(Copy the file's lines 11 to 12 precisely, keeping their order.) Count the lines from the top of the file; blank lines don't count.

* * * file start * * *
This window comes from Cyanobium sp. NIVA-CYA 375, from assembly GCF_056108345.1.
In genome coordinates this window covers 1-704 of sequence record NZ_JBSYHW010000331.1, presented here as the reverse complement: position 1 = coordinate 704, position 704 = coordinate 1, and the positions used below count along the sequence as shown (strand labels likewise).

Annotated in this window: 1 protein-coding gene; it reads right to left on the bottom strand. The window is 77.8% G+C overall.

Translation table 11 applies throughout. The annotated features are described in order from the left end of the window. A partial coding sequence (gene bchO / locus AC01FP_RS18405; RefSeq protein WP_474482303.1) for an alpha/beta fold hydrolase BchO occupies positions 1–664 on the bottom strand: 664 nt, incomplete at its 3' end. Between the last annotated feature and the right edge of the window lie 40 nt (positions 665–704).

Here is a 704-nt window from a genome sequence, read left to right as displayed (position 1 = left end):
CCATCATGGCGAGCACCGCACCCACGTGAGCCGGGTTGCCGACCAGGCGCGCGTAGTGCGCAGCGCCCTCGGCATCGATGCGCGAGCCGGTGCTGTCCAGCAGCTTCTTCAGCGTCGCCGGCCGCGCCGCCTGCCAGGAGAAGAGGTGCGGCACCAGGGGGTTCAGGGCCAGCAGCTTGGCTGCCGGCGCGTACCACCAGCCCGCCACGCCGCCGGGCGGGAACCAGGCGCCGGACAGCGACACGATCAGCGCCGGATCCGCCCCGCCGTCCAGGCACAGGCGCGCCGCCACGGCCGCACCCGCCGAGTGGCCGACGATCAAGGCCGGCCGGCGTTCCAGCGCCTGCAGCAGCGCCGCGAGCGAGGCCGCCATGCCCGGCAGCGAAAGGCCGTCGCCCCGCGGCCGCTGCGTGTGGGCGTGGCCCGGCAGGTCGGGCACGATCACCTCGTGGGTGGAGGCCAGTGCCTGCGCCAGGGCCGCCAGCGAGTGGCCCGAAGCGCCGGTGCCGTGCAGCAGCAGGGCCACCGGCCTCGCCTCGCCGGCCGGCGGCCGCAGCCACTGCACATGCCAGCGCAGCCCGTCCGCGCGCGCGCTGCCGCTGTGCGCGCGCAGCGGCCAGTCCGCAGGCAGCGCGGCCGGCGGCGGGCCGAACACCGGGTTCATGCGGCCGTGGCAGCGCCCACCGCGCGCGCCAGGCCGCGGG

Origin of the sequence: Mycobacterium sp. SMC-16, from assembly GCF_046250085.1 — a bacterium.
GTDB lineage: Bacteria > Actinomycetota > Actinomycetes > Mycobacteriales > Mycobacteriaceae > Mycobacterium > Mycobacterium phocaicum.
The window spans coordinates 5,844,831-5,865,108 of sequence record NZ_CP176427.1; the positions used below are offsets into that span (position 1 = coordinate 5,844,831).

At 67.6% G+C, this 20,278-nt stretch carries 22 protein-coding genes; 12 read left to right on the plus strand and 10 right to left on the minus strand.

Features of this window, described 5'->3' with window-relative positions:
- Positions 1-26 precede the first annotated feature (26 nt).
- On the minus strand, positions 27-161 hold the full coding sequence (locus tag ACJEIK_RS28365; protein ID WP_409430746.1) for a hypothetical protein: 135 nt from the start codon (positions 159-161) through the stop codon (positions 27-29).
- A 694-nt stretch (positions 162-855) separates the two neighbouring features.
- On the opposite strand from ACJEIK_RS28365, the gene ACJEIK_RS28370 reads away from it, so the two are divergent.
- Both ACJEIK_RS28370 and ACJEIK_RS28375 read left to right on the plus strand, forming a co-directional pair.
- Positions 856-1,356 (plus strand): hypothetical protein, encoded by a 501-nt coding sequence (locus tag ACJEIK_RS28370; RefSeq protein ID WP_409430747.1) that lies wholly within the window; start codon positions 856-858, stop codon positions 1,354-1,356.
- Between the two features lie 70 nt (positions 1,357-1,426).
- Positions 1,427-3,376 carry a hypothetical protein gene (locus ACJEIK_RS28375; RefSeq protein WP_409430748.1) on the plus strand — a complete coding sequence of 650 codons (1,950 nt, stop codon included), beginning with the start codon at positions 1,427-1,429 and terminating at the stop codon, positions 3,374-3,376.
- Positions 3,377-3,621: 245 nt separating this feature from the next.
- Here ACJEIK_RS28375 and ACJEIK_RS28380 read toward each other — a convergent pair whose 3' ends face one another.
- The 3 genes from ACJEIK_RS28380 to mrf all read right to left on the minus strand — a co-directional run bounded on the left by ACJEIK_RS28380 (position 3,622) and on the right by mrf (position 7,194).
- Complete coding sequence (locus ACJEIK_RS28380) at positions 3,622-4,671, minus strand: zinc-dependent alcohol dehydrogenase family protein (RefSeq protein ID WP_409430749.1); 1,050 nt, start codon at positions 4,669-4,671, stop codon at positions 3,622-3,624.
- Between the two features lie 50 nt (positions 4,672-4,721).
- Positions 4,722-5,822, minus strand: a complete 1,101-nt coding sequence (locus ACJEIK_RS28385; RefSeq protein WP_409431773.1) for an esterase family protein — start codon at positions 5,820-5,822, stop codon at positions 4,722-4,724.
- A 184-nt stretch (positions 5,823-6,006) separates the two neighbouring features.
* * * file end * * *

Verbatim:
Features of this window, described 5'->3' with window-relative positions:
- Positions 1-26 precede the first annotated feature (26 nt).